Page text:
Implementing Conditional Independence and Understanding RCoT

Implemented the Conditional Independence using multiple ways: Using the cross-covariance operator and correlation coefficient Using the Hilbert Schmidt Norm  Reference to Section 2: Since the KCIT method for testing Conditional Dependence has disadvantages of the curse of dimensionality and time taken to process. A good approximation was done on KCIT to improve on the issues and hence RCoT was introduced. I have started to understand and get into the depth of it. Reference: Monday I had been assigned to review the RCot paper and understand the first 2 sections in it. Some notes I made during the review, I have noted below. Kernel independent testing is not time efficient and so it cannot be used for constraint-based conditional independence testing as the data sets in these settings are very huge. 2 options presented by the paper RCoT - Randomized conditional Correlations

RKHS Kernel Implementation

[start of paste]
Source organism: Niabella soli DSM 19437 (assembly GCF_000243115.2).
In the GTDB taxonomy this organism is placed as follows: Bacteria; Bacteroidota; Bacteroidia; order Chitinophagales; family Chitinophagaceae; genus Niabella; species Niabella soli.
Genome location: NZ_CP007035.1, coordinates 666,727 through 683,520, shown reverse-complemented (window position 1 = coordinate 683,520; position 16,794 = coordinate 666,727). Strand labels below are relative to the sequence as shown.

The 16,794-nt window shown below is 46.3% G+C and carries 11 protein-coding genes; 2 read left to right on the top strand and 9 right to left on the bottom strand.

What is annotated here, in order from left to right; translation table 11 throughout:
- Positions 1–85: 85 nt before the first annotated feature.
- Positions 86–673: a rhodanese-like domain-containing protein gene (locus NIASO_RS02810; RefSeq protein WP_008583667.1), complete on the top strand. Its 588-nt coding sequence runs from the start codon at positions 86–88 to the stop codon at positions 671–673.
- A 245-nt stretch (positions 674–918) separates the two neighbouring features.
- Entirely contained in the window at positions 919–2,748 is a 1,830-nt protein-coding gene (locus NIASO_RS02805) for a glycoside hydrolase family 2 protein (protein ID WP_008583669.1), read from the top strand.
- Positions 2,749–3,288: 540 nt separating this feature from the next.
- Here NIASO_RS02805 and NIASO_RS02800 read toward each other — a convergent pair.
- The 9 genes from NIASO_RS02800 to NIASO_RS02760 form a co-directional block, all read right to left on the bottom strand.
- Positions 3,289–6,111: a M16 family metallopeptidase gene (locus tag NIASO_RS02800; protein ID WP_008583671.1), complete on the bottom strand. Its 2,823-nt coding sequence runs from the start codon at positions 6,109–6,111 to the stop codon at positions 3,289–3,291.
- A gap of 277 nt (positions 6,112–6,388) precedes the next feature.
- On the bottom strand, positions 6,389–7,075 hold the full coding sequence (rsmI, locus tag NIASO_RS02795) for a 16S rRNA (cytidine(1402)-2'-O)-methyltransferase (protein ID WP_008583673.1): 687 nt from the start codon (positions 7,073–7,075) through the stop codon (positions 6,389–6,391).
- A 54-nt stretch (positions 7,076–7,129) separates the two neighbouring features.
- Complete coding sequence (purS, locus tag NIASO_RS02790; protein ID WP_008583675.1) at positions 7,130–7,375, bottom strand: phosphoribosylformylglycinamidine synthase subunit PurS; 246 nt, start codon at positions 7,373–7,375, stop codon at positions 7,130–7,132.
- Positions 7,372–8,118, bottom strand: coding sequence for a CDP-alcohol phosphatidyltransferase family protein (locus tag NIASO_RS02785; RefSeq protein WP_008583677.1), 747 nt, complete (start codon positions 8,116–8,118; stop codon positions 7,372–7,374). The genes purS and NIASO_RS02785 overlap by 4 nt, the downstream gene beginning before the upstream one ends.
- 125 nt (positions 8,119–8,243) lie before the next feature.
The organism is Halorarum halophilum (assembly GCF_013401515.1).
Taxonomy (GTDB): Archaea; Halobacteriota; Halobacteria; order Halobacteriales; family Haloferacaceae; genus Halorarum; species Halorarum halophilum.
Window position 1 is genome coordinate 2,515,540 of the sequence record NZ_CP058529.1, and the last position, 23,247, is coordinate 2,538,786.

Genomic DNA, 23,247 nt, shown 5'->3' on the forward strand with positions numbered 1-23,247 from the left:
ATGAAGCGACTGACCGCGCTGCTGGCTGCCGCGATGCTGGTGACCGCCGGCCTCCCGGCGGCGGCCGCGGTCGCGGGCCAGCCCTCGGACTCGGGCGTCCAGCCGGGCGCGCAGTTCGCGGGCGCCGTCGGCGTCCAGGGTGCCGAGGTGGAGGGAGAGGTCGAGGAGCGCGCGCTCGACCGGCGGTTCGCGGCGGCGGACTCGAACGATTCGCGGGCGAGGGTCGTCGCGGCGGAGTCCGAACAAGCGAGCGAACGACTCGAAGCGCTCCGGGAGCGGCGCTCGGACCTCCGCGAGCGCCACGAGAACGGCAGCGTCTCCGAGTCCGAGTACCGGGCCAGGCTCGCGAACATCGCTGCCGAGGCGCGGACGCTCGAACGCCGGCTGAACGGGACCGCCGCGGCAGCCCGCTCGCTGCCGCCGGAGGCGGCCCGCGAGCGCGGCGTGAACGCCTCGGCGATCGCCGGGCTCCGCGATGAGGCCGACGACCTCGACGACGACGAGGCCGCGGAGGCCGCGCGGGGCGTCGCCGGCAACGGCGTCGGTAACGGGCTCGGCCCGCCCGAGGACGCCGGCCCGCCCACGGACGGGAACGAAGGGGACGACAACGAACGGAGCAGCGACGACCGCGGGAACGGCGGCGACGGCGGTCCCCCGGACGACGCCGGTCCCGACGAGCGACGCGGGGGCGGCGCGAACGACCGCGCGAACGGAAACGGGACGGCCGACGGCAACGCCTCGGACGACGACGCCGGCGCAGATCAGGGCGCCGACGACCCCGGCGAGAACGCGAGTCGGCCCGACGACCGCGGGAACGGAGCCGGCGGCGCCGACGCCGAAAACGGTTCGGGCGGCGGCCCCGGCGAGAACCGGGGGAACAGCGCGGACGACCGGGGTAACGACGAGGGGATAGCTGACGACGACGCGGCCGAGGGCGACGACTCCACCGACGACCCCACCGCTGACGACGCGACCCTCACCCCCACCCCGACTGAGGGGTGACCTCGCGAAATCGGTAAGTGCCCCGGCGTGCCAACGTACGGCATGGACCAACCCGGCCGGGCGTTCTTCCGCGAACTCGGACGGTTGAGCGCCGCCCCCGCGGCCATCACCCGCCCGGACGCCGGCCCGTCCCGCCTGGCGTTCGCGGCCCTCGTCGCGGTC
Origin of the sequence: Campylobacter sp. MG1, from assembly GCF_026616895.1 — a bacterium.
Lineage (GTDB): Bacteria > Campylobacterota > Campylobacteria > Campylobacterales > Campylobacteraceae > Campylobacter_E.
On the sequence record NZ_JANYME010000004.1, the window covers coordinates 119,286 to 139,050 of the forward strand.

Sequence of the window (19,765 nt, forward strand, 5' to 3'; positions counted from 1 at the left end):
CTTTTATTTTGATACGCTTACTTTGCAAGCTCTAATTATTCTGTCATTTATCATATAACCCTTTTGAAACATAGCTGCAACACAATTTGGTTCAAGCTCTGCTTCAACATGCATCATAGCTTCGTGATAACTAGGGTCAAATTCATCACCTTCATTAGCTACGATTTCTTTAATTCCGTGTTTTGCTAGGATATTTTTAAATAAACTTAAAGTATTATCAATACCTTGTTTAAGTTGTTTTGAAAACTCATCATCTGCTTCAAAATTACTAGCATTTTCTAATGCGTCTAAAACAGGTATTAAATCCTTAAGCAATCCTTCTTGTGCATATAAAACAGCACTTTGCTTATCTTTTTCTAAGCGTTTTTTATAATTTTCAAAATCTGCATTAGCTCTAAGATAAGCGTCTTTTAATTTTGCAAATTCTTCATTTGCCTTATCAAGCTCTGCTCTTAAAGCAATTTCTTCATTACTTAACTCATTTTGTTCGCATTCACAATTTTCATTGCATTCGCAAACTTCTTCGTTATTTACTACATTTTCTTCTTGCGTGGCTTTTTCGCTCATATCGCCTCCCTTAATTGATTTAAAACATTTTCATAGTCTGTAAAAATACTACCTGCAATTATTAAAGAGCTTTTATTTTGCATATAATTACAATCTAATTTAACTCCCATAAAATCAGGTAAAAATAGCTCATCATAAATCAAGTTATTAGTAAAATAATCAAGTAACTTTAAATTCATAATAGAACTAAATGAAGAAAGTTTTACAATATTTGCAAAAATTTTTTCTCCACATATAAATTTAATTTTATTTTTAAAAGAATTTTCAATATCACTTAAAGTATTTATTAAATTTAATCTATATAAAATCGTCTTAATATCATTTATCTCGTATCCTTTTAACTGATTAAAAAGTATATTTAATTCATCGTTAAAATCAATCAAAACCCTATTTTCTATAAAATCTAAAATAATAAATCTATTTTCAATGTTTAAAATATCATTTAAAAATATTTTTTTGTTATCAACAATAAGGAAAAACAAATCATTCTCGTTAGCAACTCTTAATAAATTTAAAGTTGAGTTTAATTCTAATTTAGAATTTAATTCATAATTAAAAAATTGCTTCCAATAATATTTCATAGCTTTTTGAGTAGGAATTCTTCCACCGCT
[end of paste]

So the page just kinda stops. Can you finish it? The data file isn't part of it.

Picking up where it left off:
I started my first goal by working on RKHS implementation for understanding the kernel. The main features of it were:  Ability to provide an alternate kernel Ability to provide an alternate Evaluation Method. The “delta” optimization in the Evaluation Method Choosing an Asymmetric kernel Monday I started to explore the concepts of Hilbert Space, inner product, and RKHS. I found some of the important points about it: Hilbert Space is a metric space. Kernel uniquely defines a Hilbert Space, i.e., every Hilbert Space has its own unique kernel. The kernel is symmetric and positive semidefinite function. RKHS is a space of continuous functions. Each point in it represents a function. RKHS includes a reproducing property and has an evaluation function. As we increase the number of points into RKHS, it will converge to the correct solution. The closeness of a Norm is the closeness of the correct solution. Tuesday My internship officially started today with Lexis Nexis. I also continued to le